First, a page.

WASHINGTON — President Donald Trump on Wednesday threatened to do what no American president before him has done: Unilaterally adjourn Congress so that he can appoint his nominees to senior positions and the federal bench without Senate approval.
But according to legal scholars, the president only has the authority to adjourn Congress if — and only if — the House and the Senate disagree with one another over when to adjourn. Currently, there is no such disagreement.
"The Senate's practice of gaveling into so-called pro forma sessions where no one is even there has prevented me from using the constitutional authority that we're given under the recess provisions," Trump said during Wednesday's coronavirus pandemic briefing. "The Senate should either fulfill its duty and vote on my nominees, or it should formally adjourn so that I can make recess appointments."
During congressional recess periods, both chambers hold extremely brief parliamentary sessions every few days, known as pro forma sessions, precisely so that the legislature is never officially adjourned, and no president can bypass the Senate's confirmation process to make recess appointments.
Trump said he needed the ability to make recess appointments in order to appoint key officials to aid in the response to the coronavirus pandemic.
"We have a tremendous number of people that have to come into government and now more so than ever before because of the virus," Trump said in the Rose Garden.
"If the House will not agree to that adjournment, I will exercise my constitutional authority to adjourn both chambers of Congress," the president said. "The current practice of leaving town while conducting phony pro-forma sessions is a dereliction of duty that the American people cannot afford during this crisis. It is a scam that they do."
No president before has ever forcibly adjourned Congress. And while the Constitution does give the president that power, it only applies in limited circumstances, all of which are nearly unimaginable.
Even if the GOP controlled Senate agreed to adjourn, formal adjournment resolutions must be adopted by both chambers of Congress, and it's hard to envision a scenario in which Democratic House Speaker Nancy Pelosi would agree to adjourn so that Trump could appoint his nominees.
Not only would the Democratic controlled House surely object to such an adjournment, but shortly after Trump issued his threat Wednesday, a spokesman for Republican Senate Majority Leader Mitch McConnell indicated that the Senate would likewise not adjourn.
"Leader McConnell had a conversation today with the president to discuss Senate Democrats' unprecedented obstruction of the president's well-qualified nominees, and shared his continued frustration with the process." the spokesperson said. "The Leader pledged to find ways to confirm nominees considered mission-critical to the COVID-19 pandemic, but under Senate rules will take consent from Leader Schumer."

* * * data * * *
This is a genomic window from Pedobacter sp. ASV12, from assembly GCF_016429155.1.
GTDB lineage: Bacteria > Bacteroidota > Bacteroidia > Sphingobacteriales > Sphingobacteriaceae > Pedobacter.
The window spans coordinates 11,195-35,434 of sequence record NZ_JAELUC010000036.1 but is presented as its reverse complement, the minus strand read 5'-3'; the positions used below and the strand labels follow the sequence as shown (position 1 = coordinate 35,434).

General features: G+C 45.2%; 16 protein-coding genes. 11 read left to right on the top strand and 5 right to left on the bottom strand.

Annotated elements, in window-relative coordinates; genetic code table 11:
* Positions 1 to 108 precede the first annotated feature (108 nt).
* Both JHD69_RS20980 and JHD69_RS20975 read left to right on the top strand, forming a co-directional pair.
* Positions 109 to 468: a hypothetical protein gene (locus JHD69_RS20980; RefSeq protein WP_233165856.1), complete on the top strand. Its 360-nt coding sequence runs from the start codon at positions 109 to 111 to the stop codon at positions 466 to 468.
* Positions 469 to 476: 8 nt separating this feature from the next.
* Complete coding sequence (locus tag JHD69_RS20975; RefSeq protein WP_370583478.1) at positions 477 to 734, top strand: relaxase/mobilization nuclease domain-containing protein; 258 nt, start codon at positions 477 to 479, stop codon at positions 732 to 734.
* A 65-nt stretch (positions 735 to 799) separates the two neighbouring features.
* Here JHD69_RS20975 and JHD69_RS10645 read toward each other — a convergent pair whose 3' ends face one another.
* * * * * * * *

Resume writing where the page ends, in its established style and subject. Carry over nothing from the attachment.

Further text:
It's not clear precisely why Trump chose Wednesday to unleash his frustration over stalled nominees, especially while so much of his administration is currently focused on the coronavirus response.
But one clue may lie in the stalled nominee who Trump repeatedly mentioned during the briefing: Michael Pack, Trump's pick to lead the U.S. Agency for Global Media, formerly known as the Broadcasting Board of Governors. The agency oversees the Voice of America news service, among other government-run media services.
"He's been stuck in committee for two years, and it's preventing us from managing the Voice of America," Trump said, before launching a broadside at the internationally respected VOA.
"If you heard what's coming out of the Voice of America, it's disgusting," Trump said. "The things they say are disgusting toward our country. Michael Pack, he would do a great job but he's been waiting for two years, because we can't get him approved."
Pack is a controversial nominee whose ties to former White House chief strategist Steve Bannon have done little to endear him to either Republican or Democratic senators.
Pack's nomination was further imperiled last year when CNBC's Brian Schwartz reported that Pack had been funneling money from a nonprofit group he ran into a private media company that he owned.
The White House declined to comment.
Yet even the president himself seemed to acknowledge that he was pushing the boundaries of constitutional law with his threat to adjourn Congress. "Perhaps it's never been done before. Nobody's even sure if it has. But we're going to do it," Trump said.
Asked whether there was a deadline for the Senate to approve more nominees, Trump dodged the question. "They know they've been warned and they've been warned right now," Trump said. "If they don't approve it, then we're going to go this route. And we'll probably be challenged in court, and we'll see who wins."